The rapid growth of new technologies such as nanotechnology also presents significant challenges to risk managers and (re)insurers. Nanotechnology, the science of manipulating matter at the molecular level, is already being used in numerous consumer and industrial products such as paint, fabric, cosmetics, treated wood, electronics and sunscreen. Its use is also expected to grow in areas such as medicine, pharmaceuticals, pollution clean-up and electronics. Despite the widespread use of nanomaterials in many products today, very little is known about the long-term implications on health or the environment.
The potential risks revolve around the unknown toxicity of nanoparticles as they can be quite reactive. They can also disperse easily in water and air. The particles are difficult to measure due to their small size and their implications on human health are unknown if inhaled, ingested or absorbed through the skin. Moreover, the toxicity levels of nanoparticles are not yet known through each of the stages of their lifetime.
The risks associated with nanotechnology have the potential to create significant challenges for the insurance sector. Potential exposures may impact various lines of business, including general liability, products liability, products recall, workers compensation, directors and officers liability and/or environmental impairment liability. In addition, as with the asbestos crisis, insurers recognize the potential for nanotechnology-related claims to accumulate due to potentially long latent periods of health and environmental impact. Some believe that nano tort claims are inevitable. Should such a scenario come to fruition, (re)insurers face a real challenge in attempting to quantify potential nanotechnology-related losses as the technology is broad and the risk is not uniform.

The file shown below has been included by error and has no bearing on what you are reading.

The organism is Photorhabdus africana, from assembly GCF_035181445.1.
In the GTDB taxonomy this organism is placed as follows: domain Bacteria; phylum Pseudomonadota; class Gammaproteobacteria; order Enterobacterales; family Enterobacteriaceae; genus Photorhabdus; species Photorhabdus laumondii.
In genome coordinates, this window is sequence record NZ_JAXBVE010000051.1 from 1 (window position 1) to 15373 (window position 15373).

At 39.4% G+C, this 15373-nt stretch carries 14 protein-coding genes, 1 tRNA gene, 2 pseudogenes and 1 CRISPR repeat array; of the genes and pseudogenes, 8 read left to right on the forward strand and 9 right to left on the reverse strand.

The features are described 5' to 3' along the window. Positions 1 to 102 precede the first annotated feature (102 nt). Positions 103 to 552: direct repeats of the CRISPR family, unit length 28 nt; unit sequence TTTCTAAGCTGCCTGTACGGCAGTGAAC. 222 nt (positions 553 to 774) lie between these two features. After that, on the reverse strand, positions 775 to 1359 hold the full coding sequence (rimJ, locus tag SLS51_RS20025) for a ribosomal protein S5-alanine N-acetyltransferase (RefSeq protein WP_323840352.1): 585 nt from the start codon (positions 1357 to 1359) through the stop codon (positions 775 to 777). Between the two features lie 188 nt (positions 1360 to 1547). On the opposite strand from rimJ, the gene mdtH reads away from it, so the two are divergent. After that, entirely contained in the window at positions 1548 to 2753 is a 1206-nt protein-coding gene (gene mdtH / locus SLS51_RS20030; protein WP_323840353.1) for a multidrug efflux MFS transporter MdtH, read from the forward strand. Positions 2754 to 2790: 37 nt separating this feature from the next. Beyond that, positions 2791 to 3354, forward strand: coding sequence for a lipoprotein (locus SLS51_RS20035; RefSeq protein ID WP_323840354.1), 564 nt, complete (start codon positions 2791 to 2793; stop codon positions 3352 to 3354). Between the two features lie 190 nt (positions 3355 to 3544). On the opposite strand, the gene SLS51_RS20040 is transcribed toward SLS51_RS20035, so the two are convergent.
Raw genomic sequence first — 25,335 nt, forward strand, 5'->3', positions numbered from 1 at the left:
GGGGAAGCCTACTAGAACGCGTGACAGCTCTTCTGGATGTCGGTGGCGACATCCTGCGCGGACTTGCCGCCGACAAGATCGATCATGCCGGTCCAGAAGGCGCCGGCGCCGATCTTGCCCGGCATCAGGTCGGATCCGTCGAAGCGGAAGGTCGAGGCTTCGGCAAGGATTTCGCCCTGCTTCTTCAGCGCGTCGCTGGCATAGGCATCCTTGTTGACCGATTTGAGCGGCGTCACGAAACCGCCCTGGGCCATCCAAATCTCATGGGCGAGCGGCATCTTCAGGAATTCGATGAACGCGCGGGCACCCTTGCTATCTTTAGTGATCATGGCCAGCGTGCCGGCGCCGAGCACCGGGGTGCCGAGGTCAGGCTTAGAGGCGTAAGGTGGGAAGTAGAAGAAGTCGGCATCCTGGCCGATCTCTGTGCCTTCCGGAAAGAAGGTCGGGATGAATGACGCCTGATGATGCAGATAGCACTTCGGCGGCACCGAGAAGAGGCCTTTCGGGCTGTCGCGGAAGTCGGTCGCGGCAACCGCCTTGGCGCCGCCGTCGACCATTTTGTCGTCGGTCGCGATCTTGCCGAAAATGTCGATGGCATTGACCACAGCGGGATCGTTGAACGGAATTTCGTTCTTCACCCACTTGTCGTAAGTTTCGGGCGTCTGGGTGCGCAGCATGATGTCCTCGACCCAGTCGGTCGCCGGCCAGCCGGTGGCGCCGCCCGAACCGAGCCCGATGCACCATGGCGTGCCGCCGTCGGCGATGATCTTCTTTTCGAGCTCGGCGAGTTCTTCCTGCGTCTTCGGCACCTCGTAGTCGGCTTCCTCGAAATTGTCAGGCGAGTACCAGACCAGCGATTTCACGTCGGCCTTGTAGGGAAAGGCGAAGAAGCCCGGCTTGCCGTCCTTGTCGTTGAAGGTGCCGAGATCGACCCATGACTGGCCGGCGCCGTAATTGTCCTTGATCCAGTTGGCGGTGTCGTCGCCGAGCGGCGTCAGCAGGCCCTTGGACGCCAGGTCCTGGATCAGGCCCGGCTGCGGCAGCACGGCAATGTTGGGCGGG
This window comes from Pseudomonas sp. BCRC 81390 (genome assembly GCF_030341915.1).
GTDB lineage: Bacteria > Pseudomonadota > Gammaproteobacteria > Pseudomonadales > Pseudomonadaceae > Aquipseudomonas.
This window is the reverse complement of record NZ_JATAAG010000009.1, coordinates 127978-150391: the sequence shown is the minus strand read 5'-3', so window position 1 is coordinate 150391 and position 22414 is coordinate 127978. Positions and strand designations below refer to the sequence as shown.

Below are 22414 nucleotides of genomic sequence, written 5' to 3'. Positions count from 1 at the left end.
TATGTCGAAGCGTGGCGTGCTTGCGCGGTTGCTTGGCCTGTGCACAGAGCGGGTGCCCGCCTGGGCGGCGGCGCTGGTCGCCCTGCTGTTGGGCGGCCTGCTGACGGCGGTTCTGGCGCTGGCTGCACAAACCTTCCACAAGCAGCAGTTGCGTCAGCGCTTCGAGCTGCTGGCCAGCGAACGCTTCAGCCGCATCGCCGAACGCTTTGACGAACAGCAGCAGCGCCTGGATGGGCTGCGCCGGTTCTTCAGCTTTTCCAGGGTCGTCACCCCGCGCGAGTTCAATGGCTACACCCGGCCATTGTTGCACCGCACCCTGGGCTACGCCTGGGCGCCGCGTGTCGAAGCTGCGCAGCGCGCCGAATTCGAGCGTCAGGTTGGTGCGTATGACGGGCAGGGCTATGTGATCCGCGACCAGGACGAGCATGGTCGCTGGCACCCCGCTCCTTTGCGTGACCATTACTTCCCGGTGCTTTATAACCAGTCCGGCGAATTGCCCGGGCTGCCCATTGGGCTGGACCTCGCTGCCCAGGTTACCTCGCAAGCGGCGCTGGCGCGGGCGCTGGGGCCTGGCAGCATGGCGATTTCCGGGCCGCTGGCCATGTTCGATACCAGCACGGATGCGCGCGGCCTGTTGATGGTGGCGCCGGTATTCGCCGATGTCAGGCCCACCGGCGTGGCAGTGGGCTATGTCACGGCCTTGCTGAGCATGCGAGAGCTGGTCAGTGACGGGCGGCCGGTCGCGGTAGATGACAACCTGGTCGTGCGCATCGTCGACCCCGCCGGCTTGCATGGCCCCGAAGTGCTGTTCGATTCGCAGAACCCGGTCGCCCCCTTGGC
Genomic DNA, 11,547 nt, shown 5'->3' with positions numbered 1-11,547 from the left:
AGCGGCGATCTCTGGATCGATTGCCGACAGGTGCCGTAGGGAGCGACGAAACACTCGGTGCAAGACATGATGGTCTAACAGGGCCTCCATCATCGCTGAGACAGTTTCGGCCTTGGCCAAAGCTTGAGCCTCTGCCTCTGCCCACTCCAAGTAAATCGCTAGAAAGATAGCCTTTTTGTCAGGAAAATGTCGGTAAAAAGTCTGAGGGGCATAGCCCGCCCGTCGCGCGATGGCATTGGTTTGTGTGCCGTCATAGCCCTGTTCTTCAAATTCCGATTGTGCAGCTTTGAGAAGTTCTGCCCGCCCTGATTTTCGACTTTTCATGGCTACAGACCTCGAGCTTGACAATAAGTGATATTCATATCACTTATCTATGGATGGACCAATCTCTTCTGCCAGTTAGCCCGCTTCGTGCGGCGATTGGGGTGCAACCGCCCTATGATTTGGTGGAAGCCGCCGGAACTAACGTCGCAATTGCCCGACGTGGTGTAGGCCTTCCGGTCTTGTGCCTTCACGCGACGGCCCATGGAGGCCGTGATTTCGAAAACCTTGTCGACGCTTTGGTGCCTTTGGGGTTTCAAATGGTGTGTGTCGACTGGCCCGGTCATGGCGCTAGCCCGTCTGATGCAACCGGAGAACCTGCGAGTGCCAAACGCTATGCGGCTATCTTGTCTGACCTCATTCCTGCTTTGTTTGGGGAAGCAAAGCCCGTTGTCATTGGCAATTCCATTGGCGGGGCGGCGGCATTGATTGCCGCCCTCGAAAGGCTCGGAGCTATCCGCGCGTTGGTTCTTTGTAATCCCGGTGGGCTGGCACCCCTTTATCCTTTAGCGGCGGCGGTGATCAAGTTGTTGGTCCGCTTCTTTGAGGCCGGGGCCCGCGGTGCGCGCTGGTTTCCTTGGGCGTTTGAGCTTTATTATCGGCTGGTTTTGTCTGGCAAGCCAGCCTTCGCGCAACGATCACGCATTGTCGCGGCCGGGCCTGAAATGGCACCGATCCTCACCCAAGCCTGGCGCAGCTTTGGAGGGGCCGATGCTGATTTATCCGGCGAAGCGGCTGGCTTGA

Insurers have a long history of successfully identifying and managing new and emerging risks. Indeed, several carriers are already endeavoring to enhance their understanding of and mitigate the diverse and complex risks outlined in this report. Considerable investments are necessary to develop a sufficient understanding of new risks as they emerge. However, only by proactively confronting these challenges can carriers establish adequate reserves, pricing levels and further risk awareness. Guy Carpenter and Marsh are actively working with businesses and (re)insurers to develop brokering, analytical and advisory solutions for the challenges new risks bring.